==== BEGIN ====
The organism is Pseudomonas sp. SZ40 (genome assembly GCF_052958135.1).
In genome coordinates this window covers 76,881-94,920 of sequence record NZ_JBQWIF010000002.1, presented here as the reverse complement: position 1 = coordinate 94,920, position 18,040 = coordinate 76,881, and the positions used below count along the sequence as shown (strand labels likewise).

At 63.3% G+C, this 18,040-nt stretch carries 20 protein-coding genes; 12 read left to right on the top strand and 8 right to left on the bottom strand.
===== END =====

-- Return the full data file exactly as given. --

The organism is Pseudomonas sp. SZ40 (genome assembly GCF_052958135.1).
In genome coordinates this window covers 76,881-94,920 of sequence record NZ_JBQWIF010000002.1, presented here as the reverse complement: position 1 = coordinate 94,920, position 18,040 = coordinate 76,881, and the positions used below count along the sequence as shown (strand labels likewise).

At 63.3% G+C, this 18,040-nt stretch carries 20 protein-coding genes; 12 read left to right on the top strand and 8 right to left on the bottom strand.